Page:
The ATA Truck Tonnage Index also declined in August, in part due to comparison with rising year-ago numbers.

“We should all expect smaller year-over-year gains going forward that we witnessed over the last year,” said Bob Costello, ATA chief economist.

And fuel prices continue to rise. After averaging well under $3 a gallon in the prior three years, average on-highway diesel fuel prices calculated by the US Energy Information Administration have been above $3 most of 2018, averaging $3.31 per gallon as of Oct. 1, up $0.52, or 19 percent, from a year ago. The on-highway average price is used by railroads and trucking firms to calculate fuel surcharges that are added to freight rates. The monthly average railroad surcharge was below the three-year monthly average for all of 2017 but has been above the average and widening so far in 2018. The average surcharge in September was $0.17 per mile, up $0.14 from September 2017 and $0.13 above the three-year average, the USDA said.

Railroads struggle to stay current

“Throughout the year, grain rail service metrics have been worse than previous years but have recovered some in recent months,” the USDA said in its Sept. 20 Grain Transportation Report.

US and Canadian railroads have battled service issues for months, mostly attributing problems to increased demand for freight across all sectors as the result of the strong economy, with freight demand nearing the record level set in 2006.

Rail traffic totaled 20,508,641 (carloads and intermodal) during the first 38 weeks of 2018, up 4 percent from a year earlier, according to the American Association of Railroads. Seven of the 10 carload commodity groups posted increases in the week ended Sept. 22, including grain, petroleum and coal.

Deliveries of grain to ports by rail totaled 312,176 carloads for the year as of Sept. 19, up 5 percent from the same period last year, the USDA said. Shipments to the Texas Gulf were down 39 percent, to the Mississippi Gulf were down 13 percent, to the Pacific Northwest were up 20 percent and to the Atlantic and East Gulf were up 8 percent. Year-to-date rail grain originations as of Sept. 15 totaled 852,228 carloads, up 4 percent from the same period in 2017. By railroad, BNSF Railway originated 459,062 carloads, up 12 percent, Union Pacific Railway 193,442 carloads, down 8 percent, Norfolk Southern 95,109 carloads, down 6 percent, CSX Transportation Co. (CSX or CSXT) 70,120 carloads, up 16 percent, and Kansas City Southern 34,495 carloads, down 1 percent. Grain carloads typically increase in late September through October when the corn and soybean harvests are at their peak.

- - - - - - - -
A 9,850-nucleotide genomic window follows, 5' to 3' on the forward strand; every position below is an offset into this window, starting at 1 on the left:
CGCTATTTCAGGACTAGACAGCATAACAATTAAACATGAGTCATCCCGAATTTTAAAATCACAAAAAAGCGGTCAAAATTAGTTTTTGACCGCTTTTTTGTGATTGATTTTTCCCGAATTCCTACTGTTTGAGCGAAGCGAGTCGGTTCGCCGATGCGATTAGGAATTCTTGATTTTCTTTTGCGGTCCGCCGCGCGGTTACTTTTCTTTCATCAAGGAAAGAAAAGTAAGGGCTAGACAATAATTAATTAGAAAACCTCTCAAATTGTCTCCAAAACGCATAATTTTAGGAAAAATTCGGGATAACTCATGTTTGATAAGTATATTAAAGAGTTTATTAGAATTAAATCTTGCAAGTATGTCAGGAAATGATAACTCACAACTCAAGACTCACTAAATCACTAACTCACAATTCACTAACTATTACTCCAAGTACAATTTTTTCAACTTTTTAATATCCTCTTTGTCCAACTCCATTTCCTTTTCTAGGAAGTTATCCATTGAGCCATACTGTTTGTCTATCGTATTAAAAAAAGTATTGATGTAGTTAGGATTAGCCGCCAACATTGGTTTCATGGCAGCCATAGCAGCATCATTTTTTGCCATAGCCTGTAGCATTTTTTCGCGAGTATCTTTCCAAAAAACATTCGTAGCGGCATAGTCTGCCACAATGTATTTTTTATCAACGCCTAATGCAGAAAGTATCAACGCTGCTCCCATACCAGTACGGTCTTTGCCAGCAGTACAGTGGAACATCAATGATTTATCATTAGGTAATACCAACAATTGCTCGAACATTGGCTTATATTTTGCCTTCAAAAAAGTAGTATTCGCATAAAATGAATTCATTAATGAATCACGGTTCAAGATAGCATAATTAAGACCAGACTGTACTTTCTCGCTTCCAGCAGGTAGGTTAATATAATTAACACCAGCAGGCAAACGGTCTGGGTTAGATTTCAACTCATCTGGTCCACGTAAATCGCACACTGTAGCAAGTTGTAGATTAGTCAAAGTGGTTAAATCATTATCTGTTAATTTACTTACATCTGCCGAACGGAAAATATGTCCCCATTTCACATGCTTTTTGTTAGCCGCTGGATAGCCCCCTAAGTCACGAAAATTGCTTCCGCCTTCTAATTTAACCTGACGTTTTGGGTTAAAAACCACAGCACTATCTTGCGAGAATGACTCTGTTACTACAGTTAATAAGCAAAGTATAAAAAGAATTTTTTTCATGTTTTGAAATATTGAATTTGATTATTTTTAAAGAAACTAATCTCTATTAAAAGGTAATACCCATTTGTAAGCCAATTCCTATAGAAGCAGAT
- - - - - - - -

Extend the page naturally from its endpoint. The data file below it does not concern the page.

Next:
Most railroads are adding power (locomotives), hopper cars and workers, which are hard to find and in some cases are receiving $25,000 hiring bonuses. Rail issues are especially a concern for the grain markets with harvests of large corn and soybean crops underway.

The Canadian National Railway in August published its first public grain plan, outlining its strategy to move expected grain volume for the 2018-19 crop year. The plan includes purchasing 1,000 new hopper cars over a two-year period, buying 200 new locomotives over a three-year period, hiring and training 1,250 new conductors prior to the winter of 2018-19, and spending $3.5 billion on capital expenditures such as line upgrades and double tracking to improve rail capacity.

BNSF, the largest US rail mover of grain, has taken 1,150 locomotives out of storage and is expanding tracks on two major routes and hiring 4,500 crew members, Sam Sexhus, group vice president of agricultural products at BNSF, said earlier this year.

In his weekly podcast update on Sept. 28, Sexhus said the railroad continued to move robust freight volumes on the network, with most metrics for the week ended Sept. 27 improved from a week earlier but still trailing year-ago levels. Total trains held for the week dropped by 15 percent from a week earlier but were up 63 percent from a year ago, car velocity (miles per day) was up 3 percent for the week but down 7 percent from last year, train velocity (miles per hour) was up 6 percent for the week but down 6.5 percent for the year, trains on the system were down 1 percent for the week but up 12 percent for the year, and terminal dwell was up 2 percent for the week and up 6 percent for the year.